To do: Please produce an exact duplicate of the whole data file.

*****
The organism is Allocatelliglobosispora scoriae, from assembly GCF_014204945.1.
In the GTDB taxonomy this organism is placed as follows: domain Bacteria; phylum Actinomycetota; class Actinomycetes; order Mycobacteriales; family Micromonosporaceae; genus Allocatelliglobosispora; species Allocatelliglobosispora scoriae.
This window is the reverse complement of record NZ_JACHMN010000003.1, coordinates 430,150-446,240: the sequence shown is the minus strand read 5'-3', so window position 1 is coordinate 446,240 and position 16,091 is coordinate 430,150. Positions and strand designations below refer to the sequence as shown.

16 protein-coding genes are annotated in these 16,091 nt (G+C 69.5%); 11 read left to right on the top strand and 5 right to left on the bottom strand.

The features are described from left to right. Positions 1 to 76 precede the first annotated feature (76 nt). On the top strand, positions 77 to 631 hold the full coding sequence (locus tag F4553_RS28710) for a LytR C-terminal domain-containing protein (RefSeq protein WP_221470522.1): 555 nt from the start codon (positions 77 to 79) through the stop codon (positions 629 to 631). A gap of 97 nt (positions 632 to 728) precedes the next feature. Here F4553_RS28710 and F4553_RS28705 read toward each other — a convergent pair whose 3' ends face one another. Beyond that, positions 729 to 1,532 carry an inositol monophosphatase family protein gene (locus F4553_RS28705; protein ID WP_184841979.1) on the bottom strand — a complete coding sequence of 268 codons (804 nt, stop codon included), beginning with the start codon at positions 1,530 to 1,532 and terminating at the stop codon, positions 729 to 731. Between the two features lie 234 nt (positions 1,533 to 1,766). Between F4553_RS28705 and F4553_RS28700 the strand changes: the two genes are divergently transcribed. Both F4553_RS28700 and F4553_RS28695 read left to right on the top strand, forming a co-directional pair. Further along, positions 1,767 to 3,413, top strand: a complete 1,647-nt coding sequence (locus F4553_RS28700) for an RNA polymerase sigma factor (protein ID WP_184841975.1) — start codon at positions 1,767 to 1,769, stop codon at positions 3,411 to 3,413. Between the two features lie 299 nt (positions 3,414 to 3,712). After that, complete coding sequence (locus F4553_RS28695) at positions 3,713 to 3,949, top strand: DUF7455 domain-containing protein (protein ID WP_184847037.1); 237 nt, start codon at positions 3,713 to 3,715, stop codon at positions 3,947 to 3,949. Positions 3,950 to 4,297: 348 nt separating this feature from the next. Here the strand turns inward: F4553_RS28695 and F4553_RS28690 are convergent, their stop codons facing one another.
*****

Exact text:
The organism is Allocatelliglobosispora scoriae, from assembly GCF_014204945.1.
In the GTDB taxonomy this organism is placed as follows: domain Bacteria; phylum Actinomycetota; class Actinomycetes; order Mycobacteriales; family Micromonosporaceae; genus Allocatelliglobosispora; species Allocatelliglobosispora scoriae.
This window is the reverse complement of record NZ_JACHMN010000003.1, coordinates 430,150-446,240: the sequence shown is the minus strand read 5'-3', so window position 1 is coordinate 446,240 and position 16,091 is coordinate 430,150. Positions and strand designations below refer to the sequence as shown.

16 protein-coding genes are annotated in these 16,091 nt (G+C 69.5%); 11 read left to right on the top strand and 5 right to left on the bottom strand.

The features are described from left to right. Positions 1 to 76 precede the first annotated feature (76 nt). On the top strand, positions 77 to 631 hold the full coding sequence (locus tag F4553_RS28710) for a LytR C-terminal domain-containing protein (RefSeq protein WP_221470522.1): 555 nt from the start codon (positions 77 to 79) through the stop codon (positions 629 to 631). A gap of 97 nt (positions 632 to 728) precedes the next feature. Here F4553_RS28710 and F4553_RS28705 read toward each other — a convergent pair whose 3' ends face one another. Beyond that, positions 729 to 1,532 carry an inositol monophosphatase family protein gene (locus F4553_RS28705; protein ID WP_184841979.1) on the bottom strand — a complete coding sequence of 268 codons (804 nt, stop codon included), beginning with the start codon at positions 1,530 to 1,532 and terminating at the stop codon, positions 729 to 731. Between the two features lie 234 nt (positions 1,533 to 1,766). Between F4553_RS28705 and F4553_RS28700 the strand changes: the two genes are divergently transcribed. Both F4553_RS28700 and F4553_RS28695 read left to right on the top strand, forming a co-directional pair. Further along, positions 1,767 to 3,413, top strand: a complete 1,647-nt coding sequence (locus F4553_RS28700) for an RNA polymerase sigma factor (protein ID WP_184841975.1) — start codon at positions 1,767 to 1,769, stop codon at positions 3,411 to 3,413. Between the two features lie 299 nt (positions 3,414 to 3,712). After that, complete coding sequence (locus F4553_RS28695) at positions 3,713 to 3,949, top strand: DUF7455 domain-containing protein (protein ID WP_184847037.1); 237 nt, start codon at positions 3,713 to 3,715, stop codon at positions 3,947 to 3,949. Positions 3,950 to 4,297: 348 nt separating this feature from the next. Here the strand turns inward: F4553_RS28695 and F4553_RS28690 are convergent, their stop codons facing one another.